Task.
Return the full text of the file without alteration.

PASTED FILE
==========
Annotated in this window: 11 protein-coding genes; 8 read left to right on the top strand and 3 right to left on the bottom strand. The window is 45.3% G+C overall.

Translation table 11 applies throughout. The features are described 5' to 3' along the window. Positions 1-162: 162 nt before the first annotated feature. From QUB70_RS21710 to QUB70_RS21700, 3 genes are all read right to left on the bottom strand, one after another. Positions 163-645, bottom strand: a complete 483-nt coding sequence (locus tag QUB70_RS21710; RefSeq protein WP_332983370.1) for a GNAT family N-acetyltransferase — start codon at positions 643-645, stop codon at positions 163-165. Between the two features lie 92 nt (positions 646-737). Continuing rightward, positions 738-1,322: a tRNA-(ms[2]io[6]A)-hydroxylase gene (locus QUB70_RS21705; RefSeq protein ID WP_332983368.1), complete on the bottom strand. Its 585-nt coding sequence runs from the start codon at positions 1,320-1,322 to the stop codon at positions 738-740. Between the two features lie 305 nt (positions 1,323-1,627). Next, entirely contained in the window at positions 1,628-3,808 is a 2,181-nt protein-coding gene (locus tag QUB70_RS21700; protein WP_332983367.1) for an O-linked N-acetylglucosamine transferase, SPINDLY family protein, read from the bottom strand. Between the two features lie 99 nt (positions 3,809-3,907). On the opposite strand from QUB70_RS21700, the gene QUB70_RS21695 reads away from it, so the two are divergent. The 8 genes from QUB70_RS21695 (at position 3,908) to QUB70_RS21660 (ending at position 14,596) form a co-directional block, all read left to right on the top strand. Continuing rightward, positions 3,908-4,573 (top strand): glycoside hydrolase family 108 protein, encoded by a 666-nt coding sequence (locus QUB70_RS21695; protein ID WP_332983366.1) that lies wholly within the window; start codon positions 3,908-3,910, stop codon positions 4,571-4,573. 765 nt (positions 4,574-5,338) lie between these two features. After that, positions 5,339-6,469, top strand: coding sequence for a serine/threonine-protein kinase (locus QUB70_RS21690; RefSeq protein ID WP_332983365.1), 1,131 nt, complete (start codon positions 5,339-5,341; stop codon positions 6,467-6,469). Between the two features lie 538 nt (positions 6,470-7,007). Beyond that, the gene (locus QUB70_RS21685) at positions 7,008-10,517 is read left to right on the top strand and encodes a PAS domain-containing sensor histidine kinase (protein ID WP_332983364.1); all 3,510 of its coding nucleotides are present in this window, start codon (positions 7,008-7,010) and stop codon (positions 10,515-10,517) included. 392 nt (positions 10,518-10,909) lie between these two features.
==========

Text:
Annotated in this window: 11 protein-coding genes; 8 read left to right on the top strand and 3 right to left on the bottom strand. The window is 45.3% G+C overall.

Translation table 11 applies throughout. The features are described 5' to 3' along the window. Positions 1-162: 162 nt before the first annotated feature. From QUB70_RS21710 to QUB70_RS21700, 3 genes are all read right to left on the bottom strand, one after another. Positions 163-645, bottom strand: a complete 483-nt coding sequence (locus tag QUB70_RS21710; RefSeq protein WP_332983370.1) for a GNAT family N-acetyltransferase — start codon at positions 643-645, stop codon at positions 163-165. Between the two features lie 92 nt (positions 646-737). Continuing rightward, positions 738-1,322: a tRNA-(ms[2]io[6]A)-hydroxylase gene (locus QUB70_RS21705; RefSeq protein ID WP_332983368.1), complete on the bottom strand. Its 585-nt coding sequence runs from the start codon at positions 1,320-1,322 to the stop codon at positions 738-740. Between the two features lie 305 nt (positions 1,323-1,627). Next, entirely contained in the window at positions 1,628-3,808 is a 2,181-nt protein-coding gene (locus tag QUB70_RS21700; protein WP_332983367.1) for an O-linked N-acetylglucosamine transferase, SPINDLY family protein, read from the bottom strand. Between the two features lie 99 nt (positions 3,809-3,907). On the opposite strand from QUB70_RS21700, the gene QUB70_RS21695 reads away from it, so the two are divergent. The 8 genes from QUB70_RS21695 (at position 3,908) to QUB70_RS21660 (ending at position 14,596) form a co-directional block, all read left to right on the top strand. Continuing rightward, positions 3,908-4,573 (top strand): glycoside hydrolase family 108 protein, encoded by a 666-nt coding sequence (locus QUB70_RS21695; protein ID WP_332983366.1) that lies wholly within the window; start codon positions 3,908-3,910, stop codon positions 4,571-4,573. 765 nt (positions 4,574-5,338) lie between these two features. After that, positions 5,339-6,469, top strand: coding sequence for a serine/threonine-protein kinase (locus QUB70_RS21690; RefSeq protein ID WP_332983365.1), 1,131 nt, complete (start codon positions 5,339-5,341; stop codon positions 6,467-6,469). Between the two features lie 538 nt (positions 6,470-7,007). Beyond that, the gene (locus QUB70_RS21685) at positions 7,008-10,517 is read left to right on the top strand and encodes a PAS domain-containing sensor histidine kinase (protein ID WP_332983364.1); all 3,510 of its coding nucleotides are present in this window, start codon (positions 7,008-7,010) and stop codon (positions 10,515-10,517) included. 392 nt (positions 10,518-10,909) lie between these two features.